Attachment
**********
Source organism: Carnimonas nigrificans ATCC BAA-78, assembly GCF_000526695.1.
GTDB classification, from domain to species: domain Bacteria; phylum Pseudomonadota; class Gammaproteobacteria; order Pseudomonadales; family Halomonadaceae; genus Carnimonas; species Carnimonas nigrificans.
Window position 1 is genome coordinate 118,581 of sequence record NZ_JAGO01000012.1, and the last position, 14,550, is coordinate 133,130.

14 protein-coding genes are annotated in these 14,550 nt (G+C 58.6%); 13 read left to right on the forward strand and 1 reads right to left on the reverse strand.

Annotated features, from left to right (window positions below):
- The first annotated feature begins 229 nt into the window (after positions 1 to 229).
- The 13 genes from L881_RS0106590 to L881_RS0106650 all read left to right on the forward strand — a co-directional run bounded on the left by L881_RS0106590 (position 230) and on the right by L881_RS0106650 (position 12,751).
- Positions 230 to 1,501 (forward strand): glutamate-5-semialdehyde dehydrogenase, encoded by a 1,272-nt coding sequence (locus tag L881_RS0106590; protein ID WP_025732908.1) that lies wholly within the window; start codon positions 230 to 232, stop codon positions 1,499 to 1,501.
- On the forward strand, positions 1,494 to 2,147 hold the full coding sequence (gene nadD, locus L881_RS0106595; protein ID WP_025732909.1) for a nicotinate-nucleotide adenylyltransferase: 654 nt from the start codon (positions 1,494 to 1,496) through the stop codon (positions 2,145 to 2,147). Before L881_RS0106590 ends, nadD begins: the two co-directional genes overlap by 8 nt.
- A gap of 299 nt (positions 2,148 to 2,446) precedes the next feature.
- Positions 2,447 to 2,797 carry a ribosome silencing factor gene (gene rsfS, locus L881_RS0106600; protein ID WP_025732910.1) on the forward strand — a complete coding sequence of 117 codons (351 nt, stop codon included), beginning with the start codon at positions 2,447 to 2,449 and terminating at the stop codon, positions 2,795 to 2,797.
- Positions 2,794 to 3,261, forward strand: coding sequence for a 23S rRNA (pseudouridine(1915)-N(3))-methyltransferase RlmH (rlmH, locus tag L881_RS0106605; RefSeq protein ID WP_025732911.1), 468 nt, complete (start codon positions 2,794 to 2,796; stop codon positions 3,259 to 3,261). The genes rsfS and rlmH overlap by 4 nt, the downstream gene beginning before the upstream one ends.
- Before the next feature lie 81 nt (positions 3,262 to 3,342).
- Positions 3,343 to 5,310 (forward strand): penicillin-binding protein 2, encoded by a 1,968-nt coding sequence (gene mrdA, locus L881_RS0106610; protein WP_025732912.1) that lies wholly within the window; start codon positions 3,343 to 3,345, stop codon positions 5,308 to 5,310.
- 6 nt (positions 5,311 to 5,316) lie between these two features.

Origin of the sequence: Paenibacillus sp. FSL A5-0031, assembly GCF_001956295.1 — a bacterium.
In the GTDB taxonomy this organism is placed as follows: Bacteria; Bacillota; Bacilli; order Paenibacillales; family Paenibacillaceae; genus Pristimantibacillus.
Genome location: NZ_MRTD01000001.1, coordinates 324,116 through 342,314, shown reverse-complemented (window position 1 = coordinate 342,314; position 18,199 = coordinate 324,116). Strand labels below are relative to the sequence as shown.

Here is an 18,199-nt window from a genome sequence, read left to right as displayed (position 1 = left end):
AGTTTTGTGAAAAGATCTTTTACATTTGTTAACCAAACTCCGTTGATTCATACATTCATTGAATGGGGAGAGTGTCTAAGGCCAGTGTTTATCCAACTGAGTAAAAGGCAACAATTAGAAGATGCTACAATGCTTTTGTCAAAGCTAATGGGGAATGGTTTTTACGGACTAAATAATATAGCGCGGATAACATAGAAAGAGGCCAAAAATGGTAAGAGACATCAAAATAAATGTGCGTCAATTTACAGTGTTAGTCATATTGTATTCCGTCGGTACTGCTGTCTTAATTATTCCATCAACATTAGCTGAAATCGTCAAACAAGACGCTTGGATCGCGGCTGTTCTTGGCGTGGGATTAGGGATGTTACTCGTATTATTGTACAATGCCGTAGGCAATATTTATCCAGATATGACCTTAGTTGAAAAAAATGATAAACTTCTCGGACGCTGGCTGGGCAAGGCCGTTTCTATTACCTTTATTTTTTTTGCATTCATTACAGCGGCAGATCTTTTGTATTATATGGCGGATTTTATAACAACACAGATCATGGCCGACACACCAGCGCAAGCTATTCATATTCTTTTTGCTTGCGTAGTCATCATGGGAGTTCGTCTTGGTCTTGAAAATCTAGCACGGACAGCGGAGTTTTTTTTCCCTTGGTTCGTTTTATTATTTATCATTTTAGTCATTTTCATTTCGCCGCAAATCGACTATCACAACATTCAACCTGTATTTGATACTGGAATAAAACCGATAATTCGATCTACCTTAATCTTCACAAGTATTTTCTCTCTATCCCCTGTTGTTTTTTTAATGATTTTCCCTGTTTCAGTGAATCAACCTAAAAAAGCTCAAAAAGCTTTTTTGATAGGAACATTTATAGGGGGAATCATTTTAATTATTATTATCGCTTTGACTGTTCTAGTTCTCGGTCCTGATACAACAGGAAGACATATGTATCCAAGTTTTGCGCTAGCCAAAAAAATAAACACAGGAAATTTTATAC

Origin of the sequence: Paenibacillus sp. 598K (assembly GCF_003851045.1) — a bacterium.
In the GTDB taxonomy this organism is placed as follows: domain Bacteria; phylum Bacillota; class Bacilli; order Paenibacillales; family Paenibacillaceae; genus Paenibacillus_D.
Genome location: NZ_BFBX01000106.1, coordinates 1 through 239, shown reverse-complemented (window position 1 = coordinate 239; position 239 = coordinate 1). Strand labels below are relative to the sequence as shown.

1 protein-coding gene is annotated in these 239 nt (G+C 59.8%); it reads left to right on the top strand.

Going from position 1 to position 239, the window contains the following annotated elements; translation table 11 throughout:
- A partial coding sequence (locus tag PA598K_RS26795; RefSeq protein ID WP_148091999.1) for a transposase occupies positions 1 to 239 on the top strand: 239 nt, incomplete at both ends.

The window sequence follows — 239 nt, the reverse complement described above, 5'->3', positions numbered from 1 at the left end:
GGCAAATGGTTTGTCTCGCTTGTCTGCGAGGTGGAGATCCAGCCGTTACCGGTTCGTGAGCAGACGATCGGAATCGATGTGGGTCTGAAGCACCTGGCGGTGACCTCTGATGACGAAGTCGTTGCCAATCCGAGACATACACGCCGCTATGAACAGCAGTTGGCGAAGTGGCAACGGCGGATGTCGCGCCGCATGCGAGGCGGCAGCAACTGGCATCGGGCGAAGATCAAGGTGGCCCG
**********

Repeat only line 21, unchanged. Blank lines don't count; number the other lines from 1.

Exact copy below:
Origin of the sequence: Paenibacillus sp. 598K (assembly GCF_003851045.1) — a bacterium.